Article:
In the week leading up to this week's edition of Weird and Wacky Wednesdays, I have been very interested in what is happening in fast food restaurants. A lot of strange legal stories seem to take place there, and I have found three of the most interesting cases out there. First, we look at how a Florida law requiring customers to ask for a plastic straw led to a commotion in a McDonald's. Then, we see just how far (too far) a man was willing to go to get some hot sauce at a Taco Bell. And finally, we examine a 1960s case involving competing claims to the Burger King name.
Read on to find out how fun and interesting the law can be, even in a fast food restaurant.
Over the Straw Bullshit
A lot of people these days are very divided on the issue of straws. Some people are totally against them. Others are totally for them. Regardless of where you stand on the straw issue you are also likely growing weary of the issue. And that was the case for one man from -- you guessed it -- Florida!
Yes, Daniel Taylor decided that the fact that this McDonald's restaurant was out of straws was, well, the last straw. He started ranting and raving and then grabbed one of the employees from behind the counter, pulling her up by her shirt. She smartly retaliated by punching him in the face, and the whole incident was captured on camera.
The whole altercation was preempted by a new law in Florida that states that straws will only be given to customers who request one. Which, frankly, strikes the right balance between the pro-straw and the anti-straw lobbies. Unfortunately, Mr. Taylor was not so balanced.
Meanwhile, at Taco Bell...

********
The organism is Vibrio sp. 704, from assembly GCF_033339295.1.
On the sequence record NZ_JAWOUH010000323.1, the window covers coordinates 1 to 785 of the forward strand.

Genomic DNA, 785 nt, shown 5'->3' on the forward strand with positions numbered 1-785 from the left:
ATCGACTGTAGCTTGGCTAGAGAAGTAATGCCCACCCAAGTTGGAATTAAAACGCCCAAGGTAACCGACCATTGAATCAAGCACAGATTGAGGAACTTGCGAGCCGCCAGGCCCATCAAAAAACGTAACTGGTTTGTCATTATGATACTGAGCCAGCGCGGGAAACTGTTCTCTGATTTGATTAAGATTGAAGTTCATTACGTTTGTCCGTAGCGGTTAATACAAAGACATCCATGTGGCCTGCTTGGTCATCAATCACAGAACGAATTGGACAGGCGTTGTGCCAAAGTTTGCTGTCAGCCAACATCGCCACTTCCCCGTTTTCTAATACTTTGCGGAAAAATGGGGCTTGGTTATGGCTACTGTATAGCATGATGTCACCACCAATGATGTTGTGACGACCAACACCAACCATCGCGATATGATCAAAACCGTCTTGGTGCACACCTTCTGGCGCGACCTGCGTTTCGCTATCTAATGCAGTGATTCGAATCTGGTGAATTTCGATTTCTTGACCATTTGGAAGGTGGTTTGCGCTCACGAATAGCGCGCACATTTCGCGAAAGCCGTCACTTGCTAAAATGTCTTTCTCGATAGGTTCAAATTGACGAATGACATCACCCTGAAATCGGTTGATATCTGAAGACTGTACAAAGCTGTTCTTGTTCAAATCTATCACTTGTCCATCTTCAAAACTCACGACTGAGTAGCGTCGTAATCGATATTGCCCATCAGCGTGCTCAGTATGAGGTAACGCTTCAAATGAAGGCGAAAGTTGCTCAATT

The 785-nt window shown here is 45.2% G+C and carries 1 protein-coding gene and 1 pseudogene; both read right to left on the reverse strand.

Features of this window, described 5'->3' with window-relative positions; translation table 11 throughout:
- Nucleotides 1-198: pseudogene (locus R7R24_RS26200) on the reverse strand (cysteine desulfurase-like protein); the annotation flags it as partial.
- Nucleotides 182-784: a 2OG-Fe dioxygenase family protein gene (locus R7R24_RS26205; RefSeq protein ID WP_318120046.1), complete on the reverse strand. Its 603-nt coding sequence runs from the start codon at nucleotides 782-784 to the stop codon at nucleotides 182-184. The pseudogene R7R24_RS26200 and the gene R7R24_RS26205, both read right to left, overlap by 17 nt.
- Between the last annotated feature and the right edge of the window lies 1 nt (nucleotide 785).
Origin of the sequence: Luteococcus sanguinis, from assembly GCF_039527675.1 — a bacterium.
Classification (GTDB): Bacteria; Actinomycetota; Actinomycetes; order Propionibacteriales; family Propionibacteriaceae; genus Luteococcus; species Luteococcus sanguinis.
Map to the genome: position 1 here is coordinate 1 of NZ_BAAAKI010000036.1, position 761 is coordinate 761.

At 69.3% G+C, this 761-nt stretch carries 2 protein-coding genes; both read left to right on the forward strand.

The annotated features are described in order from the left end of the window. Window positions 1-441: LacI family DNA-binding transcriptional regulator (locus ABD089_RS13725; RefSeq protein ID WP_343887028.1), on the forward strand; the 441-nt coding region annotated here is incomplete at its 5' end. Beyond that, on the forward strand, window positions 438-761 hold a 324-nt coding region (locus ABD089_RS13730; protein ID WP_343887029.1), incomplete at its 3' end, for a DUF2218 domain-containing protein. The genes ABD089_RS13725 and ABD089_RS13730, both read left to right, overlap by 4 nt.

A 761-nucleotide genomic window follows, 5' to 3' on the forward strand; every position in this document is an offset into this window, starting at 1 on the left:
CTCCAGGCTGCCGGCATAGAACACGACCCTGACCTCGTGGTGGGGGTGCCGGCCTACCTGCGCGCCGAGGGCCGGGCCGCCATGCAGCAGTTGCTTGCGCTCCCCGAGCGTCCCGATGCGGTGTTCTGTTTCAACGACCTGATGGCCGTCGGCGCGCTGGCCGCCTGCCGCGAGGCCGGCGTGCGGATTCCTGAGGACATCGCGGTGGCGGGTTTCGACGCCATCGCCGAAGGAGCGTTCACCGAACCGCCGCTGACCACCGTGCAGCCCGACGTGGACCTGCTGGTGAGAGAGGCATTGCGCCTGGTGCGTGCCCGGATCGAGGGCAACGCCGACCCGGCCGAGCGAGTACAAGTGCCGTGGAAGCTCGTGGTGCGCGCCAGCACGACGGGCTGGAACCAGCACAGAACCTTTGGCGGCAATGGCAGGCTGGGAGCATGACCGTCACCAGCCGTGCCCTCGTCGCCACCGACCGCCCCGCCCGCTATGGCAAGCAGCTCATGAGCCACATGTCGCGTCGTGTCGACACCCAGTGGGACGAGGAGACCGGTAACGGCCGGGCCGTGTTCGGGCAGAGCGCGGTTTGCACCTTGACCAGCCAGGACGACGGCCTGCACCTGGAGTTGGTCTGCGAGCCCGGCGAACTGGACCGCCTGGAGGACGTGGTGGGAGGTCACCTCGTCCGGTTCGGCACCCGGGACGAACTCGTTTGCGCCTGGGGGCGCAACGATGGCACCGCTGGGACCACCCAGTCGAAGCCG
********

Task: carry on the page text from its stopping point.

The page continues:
If not getting a straw without having to ask nicely for one was enough to send one man over the edge at a McDonald's, then you would not believe what another man did after he did not get enough hot sauce at a Taco Bell.
Apparently people at Taco Bell really love their hot sauce. I learned this week that there is an entire subculture dedicated to Taco Bell hot sauce. And while I can understand the adoration, the overreaction by a man in Oklahoma City who did not get enough packets of the tiny spicy stuff was way over the top. Rather than ask nicely for more, the man fired a gun into the restaurant. This caused employees to lock themselves in the bathroom while the man climbed into the drive-thru window and did something, as yet unknown, in the restaurant.
He was able to escape and at the time of this post there is still a hunt out for him. But catching the guy should be easy. Simply set a trap with Taco Bell hot sauce and away you go.
Not That Burger King
In Illinois, a court case that made its way all the way to the US 7th Circuit Court of Appeals serves as an example of how each Kingdom can claim its territory.
You see, in Illinois there are two Burger King restaurants. One is the well-known fast food chain, serving Whoppers and chicken fries. The other is a mom-and-pop shop that has changed hands a few times since it was opened in 1959. And although there are two Burger Kings, they are able to live peacefully. Burger King the chain registered their trademark federally, while Burger King the mom-and-pop shop registered their trademark in the state. One sued the other in state court, while the other sued the first in federal court. And the entire thing wound up before the 7th Circuit Court of Appeals.
The compromise? Burger King gets to continue existing as it has since 1959. And Burger King is not allowed to open another location within a fifty-mile radius. Everyone wins, and everyone gets a burger. Hooray!
Vancouver Criminal Lawyer with a focus on impaired driving, cannabis legalization and related issues, and immediate roadside prohibition defence.